Thursday, April 14, 2016

Emotional Support From The Security Guard

I like to go to this running track in my neighborhood. Right before you go in the gate you see this man who sits in a booth. He isn't just any man. He's the security guard.

He waves me in. I always say hello, goodbye and thank you. I am trying to be on friendly terms with this security guard. One reason for this is that I am a very nice person.

I do have some other motivations which are self serving but generally harmless.

If possible I would like to become allies with this security guard. I'm hoping that if he sees me enough he'll wave me in anyway, even when the track is closed for stupid reasons. 

Some of these stupid reasons include a tiny bit of ice or snow on a small sections of the track, an unscheduled Columbia sporting practice where there is still plenty of room for me, or unknown random events that are not visible to the naked eye.

I feel like it's going pretty well.

I like to imagine the security guard, sitting in the booth and maybe glancing up from his phone to notice the recovery process unfolding from my broken ankle. When I first started using this track, I walked very slowly until my ankle hurt, then walked even more slowly. Then I started to slow jog a bit. Now I'm jogging more and more. 

I haven't been expecting anything but once or twice he gave me a thumbs up.

Today he waved me in.

I did my usual routine. My physical therapist has taught me all about alignment. She's also trained me to be aware of my entire foot surface. Going to the track and exercising is almost like a walking mediation. That's how good it is.

I did some cardio for 30 minutes. I was almost to the gate when I stopped and took some photographs. The sky was very opaque, which made for some interesting relationships with the bleachers, the trees, and the light.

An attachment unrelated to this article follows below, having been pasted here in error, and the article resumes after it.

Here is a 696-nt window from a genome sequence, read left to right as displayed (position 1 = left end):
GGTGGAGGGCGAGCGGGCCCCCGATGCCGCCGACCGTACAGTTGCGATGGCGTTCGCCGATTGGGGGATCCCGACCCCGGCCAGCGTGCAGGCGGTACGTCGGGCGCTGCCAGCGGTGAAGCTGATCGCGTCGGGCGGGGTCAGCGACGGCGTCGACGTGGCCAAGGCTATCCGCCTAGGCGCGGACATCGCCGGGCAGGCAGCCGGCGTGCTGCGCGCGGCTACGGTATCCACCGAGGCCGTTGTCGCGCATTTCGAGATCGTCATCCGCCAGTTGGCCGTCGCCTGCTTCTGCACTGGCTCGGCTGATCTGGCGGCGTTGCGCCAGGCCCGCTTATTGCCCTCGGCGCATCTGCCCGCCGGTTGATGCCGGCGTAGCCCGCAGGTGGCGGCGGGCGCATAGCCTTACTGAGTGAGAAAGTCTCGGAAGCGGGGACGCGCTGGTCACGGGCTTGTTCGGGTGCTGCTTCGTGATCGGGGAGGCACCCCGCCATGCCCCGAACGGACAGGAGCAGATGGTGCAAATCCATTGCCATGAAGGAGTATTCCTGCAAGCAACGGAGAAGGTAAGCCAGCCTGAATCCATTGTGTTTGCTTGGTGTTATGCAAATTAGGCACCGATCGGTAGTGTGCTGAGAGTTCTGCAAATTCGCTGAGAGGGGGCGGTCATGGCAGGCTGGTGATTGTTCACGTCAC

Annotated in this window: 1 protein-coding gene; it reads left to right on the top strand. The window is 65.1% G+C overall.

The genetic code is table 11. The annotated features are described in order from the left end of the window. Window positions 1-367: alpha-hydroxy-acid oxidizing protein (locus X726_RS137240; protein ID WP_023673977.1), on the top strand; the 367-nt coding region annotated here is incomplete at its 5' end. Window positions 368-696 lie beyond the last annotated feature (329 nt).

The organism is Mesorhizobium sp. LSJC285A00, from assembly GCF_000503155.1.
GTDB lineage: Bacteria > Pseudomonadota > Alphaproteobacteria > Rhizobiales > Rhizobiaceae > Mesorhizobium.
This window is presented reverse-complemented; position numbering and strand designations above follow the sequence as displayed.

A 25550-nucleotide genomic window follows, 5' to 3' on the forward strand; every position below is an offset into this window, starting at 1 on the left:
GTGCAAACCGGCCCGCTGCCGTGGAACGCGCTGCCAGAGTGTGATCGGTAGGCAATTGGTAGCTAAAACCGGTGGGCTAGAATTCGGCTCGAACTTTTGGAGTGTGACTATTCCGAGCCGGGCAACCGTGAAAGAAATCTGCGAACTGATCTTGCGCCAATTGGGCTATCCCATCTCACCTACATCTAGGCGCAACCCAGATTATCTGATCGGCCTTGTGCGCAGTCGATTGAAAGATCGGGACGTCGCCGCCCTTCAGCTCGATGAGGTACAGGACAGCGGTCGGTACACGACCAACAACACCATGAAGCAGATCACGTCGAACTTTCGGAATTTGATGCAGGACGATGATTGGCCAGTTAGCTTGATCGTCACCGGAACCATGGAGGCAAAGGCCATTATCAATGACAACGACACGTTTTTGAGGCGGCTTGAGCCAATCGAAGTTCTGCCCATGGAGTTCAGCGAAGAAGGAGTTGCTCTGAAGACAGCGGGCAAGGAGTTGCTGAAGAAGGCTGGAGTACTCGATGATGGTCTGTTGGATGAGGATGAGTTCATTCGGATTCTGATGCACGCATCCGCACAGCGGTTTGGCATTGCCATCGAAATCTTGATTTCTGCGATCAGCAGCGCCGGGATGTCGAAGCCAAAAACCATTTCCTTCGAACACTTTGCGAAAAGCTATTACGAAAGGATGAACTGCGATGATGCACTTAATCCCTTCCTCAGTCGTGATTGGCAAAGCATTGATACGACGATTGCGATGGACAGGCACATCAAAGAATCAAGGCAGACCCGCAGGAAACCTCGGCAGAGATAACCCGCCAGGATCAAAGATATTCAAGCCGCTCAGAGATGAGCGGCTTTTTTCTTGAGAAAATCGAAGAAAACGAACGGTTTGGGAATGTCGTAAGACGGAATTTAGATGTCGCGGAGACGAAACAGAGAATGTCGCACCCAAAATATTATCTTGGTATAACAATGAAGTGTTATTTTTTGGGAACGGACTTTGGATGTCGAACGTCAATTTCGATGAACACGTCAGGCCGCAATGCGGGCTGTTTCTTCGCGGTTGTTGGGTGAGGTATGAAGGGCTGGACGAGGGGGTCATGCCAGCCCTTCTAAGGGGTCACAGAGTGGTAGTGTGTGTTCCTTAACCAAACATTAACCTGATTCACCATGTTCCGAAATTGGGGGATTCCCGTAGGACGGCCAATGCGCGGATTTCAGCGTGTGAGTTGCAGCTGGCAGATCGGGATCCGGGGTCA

As I'm exiting the gate the guard stops me. 

Why aren't you smiling today? He asks. His friend is there with him, hanging outside the booth. What's up? the friend asks.

I've had a hard weekend I said to them. But going to the track helped a little bit, I added.

What were you taking pictures of? The security guard asks. Yeah, said the friend. We were wondering.

When they said pictures it came out sounding more like pitchers.

Oh, I'm an artist, I said. I take some pretty weird pictures. The friend nodded, yeah, I like doing that too, he said. I like taking weird pictures.

So as I'm getting ready to go the security guard gets pretty direct with me. Next time I see you I want you to be smiling, he said.

So I said okay and walked off, when I was a few feet away I gave a little wave. This exchange put a spring in my step on the way home.

I have friends who know where I was yesterday and what I was doing. I'm not mad at them for not checking in. Until I went to the track, I hadn't really thought about it.

The security guard knew something was up. That was a breath of fresh air. You never know where your support is going to come from or who your friends may turn out to be.

A few minutes later, I came to a new conclusion about the security guard. If the track is closed, the track is closed. I'm not going to ask him for special treatment. That's not what friends do or what friends are for.

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